- "MICHAEL OWEN". Liverpool F.C..tv. Archived from the original on 22 March 2007. Retrieved 8 June 2007.
- "Michael Owen Biography". Hello. Retrieved 18 December 2009.
- "Owen is ready for big time". Liverpool Echo. January 1997. Retrieved 31 August 2012.
- "4 seconds – That's all it took Owen to prove his genius to amazed England bosses.". People. 31 August 1997. Retrieved 31 August 2012.
- "Lifeless Liverpool wave the white flag". Press Association. 6 May 1997. Retrieved 31 August 2012.
- "Bergkamp nets new year's honour". BBC Sport. 1 May 1998. Retrieved 31 August 2012.
- "Liverpool Echo report". Liverpool Echo. 14 February 1998. Retrieved 31 August 2012.
- "Sad Vialli throws in title towel". Independent. 26 April 1999. Retrieved 31 August 2012.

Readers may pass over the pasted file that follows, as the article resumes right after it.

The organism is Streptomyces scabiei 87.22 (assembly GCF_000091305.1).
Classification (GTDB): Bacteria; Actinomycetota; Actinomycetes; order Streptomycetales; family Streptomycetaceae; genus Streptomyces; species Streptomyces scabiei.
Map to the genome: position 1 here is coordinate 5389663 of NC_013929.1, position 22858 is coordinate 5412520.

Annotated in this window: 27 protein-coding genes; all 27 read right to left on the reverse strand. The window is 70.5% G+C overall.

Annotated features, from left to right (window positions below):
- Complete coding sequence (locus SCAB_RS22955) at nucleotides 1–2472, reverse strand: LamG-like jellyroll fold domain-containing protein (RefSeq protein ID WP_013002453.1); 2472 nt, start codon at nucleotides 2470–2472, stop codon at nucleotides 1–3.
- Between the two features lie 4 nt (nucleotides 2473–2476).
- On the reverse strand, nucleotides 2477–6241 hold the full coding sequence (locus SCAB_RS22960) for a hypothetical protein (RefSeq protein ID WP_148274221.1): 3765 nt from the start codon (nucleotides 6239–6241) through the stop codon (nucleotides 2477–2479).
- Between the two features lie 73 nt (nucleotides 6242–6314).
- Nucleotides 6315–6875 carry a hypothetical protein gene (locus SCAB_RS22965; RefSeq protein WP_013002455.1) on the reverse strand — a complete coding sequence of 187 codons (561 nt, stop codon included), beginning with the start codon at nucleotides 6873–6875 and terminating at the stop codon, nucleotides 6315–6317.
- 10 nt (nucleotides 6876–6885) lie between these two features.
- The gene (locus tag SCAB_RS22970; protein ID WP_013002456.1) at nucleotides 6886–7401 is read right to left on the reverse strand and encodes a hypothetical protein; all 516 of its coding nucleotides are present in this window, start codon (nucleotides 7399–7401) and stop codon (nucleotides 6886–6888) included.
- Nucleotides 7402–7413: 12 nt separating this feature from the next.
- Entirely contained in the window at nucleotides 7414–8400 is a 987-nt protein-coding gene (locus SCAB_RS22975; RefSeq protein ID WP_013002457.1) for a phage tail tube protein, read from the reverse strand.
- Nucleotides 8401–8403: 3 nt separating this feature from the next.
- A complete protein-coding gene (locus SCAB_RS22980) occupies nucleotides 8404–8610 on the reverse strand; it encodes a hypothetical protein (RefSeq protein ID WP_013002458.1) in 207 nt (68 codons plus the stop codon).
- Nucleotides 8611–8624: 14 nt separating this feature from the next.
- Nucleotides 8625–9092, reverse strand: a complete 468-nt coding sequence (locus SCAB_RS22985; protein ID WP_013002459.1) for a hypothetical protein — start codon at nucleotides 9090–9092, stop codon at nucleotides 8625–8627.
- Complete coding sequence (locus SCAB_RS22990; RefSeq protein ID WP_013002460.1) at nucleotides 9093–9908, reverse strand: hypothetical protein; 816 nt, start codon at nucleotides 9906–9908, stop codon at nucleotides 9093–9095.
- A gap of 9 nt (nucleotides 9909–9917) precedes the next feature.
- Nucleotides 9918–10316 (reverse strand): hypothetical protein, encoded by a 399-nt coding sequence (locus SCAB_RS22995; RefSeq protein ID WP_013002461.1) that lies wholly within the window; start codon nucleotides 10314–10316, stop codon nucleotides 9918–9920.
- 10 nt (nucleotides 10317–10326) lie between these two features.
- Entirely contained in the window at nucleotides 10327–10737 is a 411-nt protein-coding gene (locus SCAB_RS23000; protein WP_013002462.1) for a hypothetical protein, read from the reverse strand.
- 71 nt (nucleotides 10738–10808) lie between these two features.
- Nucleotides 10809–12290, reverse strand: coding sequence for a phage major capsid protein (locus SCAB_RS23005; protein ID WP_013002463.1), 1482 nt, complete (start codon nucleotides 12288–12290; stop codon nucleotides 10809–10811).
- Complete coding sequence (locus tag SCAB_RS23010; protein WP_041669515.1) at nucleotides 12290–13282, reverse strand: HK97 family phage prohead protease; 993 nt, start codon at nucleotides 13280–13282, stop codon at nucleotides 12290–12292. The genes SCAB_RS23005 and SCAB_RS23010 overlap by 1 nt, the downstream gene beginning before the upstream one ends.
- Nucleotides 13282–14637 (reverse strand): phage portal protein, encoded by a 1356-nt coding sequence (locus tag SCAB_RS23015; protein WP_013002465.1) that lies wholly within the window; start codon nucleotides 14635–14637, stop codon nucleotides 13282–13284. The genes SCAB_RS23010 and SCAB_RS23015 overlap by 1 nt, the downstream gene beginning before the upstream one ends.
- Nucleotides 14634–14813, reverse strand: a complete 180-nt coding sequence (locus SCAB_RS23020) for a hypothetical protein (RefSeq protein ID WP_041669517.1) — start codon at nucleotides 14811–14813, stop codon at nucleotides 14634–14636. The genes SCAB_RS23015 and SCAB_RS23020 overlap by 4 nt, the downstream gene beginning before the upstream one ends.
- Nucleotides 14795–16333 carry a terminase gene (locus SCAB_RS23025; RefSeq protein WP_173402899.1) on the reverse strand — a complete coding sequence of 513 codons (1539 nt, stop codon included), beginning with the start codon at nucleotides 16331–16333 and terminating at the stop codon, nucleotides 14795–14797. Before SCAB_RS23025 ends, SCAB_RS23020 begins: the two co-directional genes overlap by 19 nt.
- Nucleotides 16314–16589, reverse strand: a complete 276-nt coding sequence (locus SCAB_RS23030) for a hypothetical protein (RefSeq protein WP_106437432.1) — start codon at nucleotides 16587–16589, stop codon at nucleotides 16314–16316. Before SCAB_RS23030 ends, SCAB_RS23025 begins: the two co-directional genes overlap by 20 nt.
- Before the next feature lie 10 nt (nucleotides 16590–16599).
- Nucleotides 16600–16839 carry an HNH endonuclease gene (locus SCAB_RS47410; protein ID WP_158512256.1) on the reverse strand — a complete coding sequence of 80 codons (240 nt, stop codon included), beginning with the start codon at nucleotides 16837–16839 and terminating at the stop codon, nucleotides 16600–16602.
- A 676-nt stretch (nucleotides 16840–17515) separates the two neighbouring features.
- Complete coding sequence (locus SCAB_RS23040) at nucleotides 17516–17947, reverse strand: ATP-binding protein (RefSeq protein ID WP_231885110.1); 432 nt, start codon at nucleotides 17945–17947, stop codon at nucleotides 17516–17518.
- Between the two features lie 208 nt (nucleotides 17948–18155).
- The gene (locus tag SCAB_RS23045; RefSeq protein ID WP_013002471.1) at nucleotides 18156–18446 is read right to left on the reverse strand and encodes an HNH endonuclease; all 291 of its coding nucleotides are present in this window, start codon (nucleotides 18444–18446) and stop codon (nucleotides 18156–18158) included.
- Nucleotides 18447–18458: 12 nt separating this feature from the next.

- "Liverpool Daily Post report". Liverpool Daily Post. 22 January 2000. Retrieved 31 August 2012.
- "Owen shrugs off fitness fears". BBC Sport. 24 May 2000. Retrieved 26 May 2007.
- "Liverpool win the greatest final". The Guardian. 16 May 2001. Retrieved 31 August 2012.
- "Owen's crowning glory". BBC Sport. 17 December 2001. Retrieved 27 May 2007.
- "Five minutes that turned the world upside down". The Guardian. 14 May 2001. Retrieved 31 August 2012.
- "Owen spikes the Gunners". The Guardian. 14 May 2001. Retrieved 31 August 2012.
- "Owen takes strain for Liverpool". The Daily Telegraph. 24 April 2002. Retrieved 31 August 2012.
- "Ipswich slip away with a whimper". The Daily Telegraph. 11 March 2002. Retrieved 31 August 2012.
- "Title race wide open as Owen rescues Liverpool". The Daily Telegraph. 29 December 2001. Retrieved 1 September 2012.
- "Owen signs four-year contract at Anfield". The Daily Telegraph. 26 September 2001. Retrieved 1 September 2012.
- "Diao drives fans to turn on Venables". The Daily Telegraph. 19 October 2002. Retrieved 1 September 2012.